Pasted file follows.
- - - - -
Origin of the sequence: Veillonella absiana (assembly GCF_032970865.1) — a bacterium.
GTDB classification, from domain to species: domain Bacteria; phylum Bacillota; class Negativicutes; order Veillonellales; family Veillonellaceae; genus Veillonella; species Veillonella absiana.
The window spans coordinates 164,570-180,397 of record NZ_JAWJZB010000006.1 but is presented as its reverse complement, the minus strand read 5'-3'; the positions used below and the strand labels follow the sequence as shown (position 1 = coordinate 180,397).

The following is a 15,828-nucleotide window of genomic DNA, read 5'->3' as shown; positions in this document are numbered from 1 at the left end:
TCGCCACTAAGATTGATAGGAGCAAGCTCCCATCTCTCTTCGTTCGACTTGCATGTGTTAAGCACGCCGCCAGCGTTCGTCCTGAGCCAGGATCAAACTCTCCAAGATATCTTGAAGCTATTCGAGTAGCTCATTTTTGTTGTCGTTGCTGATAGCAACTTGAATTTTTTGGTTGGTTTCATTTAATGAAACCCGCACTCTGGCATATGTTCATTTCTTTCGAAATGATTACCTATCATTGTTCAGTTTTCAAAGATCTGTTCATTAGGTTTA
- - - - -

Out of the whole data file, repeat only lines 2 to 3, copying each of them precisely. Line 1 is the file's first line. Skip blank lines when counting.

GTDB classification, from domain to species: domain Bacteria; phylum Bacillota; class Negativicutes; order Veillonellales; family Veillonellaceae; genus Veillonella; species Veillonella absiana.
The window spans coordinates 164,570-180,397 of record NZ_JAWJZB010000006.1 but is presented as its reverse complement, the minus strand read 5'-3'; the positions used below and the strand labels follow the sequence as shown (position 1 = coordinate 180,397).